Stacks API

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Stacks API v10 for Stacks 3.5


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The Stacks API

Overview

The Stacks library comes with a set of built-in, general purpose stacks that are great for creating a page layout, but if you’re familiar with Mac OS X, HTML and CSS you can create your own stacks to add to the Stacks library.

This document describes how to build your own stacks and gives a reference to the available options in the API.

There’s an active community of stack developers that discuss how to build, market, and sell stacks on our Slack channel. If you need help, have questions, or just want to hear what other developers are doing, this is the place. The channel is open to the public but you need to sign up at:

What is a stack

A stack is one element in a Stacks layout. Any item that can be added to a Stacks layout comes from the library. Each item in the library is a stack. An outside container (usually two divs) that Stacks provides and the inner content of the stack, which comes from stack’s bundle. The bundle of each stack has a number of files which specify the custom properties, the HTML/CSS/JS/PHP content, and any other file assets the stack needs.

Note: In this document we will use the term Stacks (capitalized and plural) to refer to the plugin. We will use the term stack (lowercase and singular) to refer to the layout elements that you create with the Stacks API.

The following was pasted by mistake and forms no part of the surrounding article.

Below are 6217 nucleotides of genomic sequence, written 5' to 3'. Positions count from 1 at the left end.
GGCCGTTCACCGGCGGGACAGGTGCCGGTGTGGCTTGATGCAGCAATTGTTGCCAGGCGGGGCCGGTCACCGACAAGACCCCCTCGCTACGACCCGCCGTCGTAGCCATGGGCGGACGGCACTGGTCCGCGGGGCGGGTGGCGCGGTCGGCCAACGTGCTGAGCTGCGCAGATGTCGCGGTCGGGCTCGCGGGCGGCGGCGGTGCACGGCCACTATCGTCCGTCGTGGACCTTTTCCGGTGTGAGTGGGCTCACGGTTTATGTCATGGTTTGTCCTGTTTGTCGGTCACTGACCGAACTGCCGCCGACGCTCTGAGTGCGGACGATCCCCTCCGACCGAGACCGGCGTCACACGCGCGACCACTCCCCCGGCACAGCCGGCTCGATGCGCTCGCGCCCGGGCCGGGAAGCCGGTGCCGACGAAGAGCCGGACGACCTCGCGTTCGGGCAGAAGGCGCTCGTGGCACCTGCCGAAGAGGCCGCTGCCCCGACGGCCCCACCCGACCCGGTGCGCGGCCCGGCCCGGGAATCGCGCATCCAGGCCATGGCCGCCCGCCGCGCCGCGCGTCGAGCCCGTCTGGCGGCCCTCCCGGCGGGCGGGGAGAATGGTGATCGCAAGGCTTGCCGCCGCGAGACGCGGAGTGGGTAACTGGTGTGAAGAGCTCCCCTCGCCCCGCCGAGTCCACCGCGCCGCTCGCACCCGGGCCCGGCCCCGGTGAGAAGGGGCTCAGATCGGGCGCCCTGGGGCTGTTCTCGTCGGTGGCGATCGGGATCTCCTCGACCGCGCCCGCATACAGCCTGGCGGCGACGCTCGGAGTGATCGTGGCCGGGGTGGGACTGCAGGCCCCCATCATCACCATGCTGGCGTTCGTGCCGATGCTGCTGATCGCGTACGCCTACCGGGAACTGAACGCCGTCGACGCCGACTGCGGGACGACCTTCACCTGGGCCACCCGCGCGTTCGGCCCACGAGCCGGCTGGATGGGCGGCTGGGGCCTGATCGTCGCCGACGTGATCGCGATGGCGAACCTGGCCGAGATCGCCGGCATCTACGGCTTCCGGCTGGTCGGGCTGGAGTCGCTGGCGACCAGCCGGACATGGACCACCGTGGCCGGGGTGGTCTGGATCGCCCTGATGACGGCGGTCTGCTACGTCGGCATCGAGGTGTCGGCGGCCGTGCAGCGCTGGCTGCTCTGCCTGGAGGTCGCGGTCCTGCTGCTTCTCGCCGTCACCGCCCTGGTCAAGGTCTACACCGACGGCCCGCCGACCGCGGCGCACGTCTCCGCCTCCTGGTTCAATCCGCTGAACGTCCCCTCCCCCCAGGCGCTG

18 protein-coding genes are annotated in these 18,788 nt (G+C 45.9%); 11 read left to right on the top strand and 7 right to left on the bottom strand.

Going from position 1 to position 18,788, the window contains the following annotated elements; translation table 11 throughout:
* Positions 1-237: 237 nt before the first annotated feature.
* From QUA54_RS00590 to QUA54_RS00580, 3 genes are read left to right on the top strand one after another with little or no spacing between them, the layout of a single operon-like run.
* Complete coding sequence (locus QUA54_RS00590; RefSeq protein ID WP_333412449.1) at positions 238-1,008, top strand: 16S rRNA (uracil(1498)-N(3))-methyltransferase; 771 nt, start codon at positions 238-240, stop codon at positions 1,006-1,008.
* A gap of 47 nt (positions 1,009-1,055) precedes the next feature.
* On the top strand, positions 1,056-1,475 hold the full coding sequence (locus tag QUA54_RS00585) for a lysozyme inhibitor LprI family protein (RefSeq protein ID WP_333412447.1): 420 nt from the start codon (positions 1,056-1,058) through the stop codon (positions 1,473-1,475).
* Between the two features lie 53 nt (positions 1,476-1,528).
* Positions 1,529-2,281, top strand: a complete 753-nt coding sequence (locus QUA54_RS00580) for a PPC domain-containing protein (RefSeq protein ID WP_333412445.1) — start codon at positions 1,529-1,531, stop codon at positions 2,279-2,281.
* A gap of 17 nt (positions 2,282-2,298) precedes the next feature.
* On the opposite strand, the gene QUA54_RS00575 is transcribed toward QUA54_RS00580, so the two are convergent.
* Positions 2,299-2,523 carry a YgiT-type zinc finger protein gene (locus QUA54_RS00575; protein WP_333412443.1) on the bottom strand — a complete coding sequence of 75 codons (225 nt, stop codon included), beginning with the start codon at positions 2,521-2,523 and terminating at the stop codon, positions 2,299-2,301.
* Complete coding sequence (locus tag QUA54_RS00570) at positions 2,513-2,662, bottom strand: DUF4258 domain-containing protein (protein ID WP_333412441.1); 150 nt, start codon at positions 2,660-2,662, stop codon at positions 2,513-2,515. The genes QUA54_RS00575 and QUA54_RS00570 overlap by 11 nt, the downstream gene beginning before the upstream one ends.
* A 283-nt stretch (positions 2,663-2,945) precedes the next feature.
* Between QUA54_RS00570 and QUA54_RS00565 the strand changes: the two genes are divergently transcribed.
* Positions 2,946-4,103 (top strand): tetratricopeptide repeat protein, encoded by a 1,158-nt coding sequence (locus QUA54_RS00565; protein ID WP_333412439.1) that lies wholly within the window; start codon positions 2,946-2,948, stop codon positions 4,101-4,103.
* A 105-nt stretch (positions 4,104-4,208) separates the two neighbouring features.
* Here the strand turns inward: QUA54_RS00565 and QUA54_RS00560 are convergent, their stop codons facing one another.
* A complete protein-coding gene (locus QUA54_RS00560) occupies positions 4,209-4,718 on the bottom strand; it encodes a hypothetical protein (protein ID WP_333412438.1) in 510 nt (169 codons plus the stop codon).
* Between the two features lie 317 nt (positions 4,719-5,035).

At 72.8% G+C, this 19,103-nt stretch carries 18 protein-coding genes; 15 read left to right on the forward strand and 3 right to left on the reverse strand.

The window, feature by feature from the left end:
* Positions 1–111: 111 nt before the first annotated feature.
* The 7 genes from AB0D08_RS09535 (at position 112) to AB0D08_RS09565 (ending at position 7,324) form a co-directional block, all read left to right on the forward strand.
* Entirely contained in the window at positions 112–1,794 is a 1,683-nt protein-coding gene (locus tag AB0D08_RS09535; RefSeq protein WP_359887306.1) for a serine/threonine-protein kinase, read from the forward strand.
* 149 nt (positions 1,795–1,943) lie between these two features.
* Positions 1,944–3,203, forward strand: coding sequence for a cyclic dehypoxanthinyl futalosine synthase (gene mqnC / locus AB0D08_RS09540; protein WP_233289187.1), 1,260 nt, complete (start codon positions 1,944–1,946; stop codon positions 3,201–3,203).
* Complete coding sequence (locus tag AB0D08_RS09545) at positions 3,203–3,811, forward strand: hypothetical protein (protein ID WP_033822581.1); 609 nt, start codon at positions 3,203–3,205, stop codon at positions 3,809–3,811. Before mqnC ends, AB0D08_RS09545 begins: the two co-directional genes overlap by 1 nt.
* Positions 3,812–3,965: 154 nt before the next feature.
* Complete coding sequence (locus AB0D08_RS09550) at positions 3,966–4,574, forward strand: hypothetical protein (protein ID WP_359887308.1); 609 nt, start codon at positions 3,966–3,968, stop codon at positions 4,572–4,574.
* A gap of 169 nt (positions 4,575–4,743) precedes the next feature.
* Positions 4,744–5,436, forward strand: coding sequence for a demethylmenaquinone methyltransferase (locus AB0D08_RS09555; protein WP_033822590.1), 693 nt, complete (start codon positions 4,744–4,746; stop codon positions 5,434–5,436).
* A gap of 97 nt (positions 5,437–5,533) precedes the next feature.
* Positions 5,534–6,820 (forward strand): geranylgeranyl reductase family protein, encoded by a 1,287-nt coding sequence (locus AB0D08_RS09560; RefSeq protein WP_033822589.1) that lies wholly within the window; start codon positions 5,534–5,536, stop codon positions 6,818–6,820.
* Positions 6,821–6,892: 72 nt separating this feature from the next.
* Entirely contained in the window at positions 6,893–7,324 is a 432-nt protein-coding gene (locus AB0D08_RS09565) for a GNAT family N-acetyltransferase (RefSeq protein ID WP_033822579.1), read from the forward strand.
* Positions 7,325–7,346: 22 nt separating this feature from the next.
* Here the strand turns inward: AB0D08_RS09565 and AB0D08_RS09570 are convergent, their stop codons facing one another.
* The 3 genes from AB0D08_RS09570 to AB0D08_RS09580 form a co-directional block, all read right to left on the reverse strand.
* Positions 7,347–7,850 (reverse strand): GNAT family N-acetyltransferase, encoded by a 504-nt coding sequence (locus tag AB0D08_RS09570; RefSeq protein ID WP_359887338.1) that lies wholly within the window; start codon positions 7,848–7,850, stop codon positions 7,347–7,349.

Where do stacks get installed

Each default stack resides inside of the Stacks plugin bundle. You can view them (but you should not modify them) by right-clicking on the Stacks.rwplugin file and choosing Show Package Contents. To install your own stacks into you should add them to the Stacks folder.

The Stacks folder can be found in: ~/Library/Containers/com.realmacsoftware.rapidweaver6/Data/Library/Application Support/RapidWeaver

If this folder doesn’t yet exist, it will be created the first time you use Stacks.

Working with bundles

On Mac OS X, a bundle is a folder with a file extension that belongs to an application. These folders appear as a single file to the user. Double clicking them launches the owning app rather than opening the folder. RapidWeaver has graciously done this for folders with the .stack extension. So if you have RapidWeaver installed any stack you create should immediately gain the stack icon and open RapidWeaver when double-clicked.

Note: RapidWeaver will install a double-clicked stack into the Stacks folder.

Dev stack folders

While working on a stack you can change the extension to .devstack. Stacks will recognize a folder with the .devstack extension, but it will not be bundled in the Finder. This makes it a bit easier to work with.

Dev stacks also behave a bit differently inside Stacks. Stacks will monitor the files inside of a dev stack and refresh edit mode when there changes to the files.

Dev stacks also cause Stacks to do more logging in the developer console. When a dev stack is being updated Stacks will log more detailed information about the automatic check/update/install process.

Warning: Do not ship a dev stack to a customer. Dev stacks cause Stacks to do a bit of extra work in logging and file monitoring. For the best experience customers should always use the .stack extension.

What’s inside a stack

A stack is built as a standard Mac OS X bundle. This means that it’s a folder with a very specific structure. Inside the folder you’ll find a Contents folder and inside of that you’ll find the property list and the stack’s resources. You can use this reference to build your own from scratch, but it’s probably easier to start from a copy of one of the built-in stacks.

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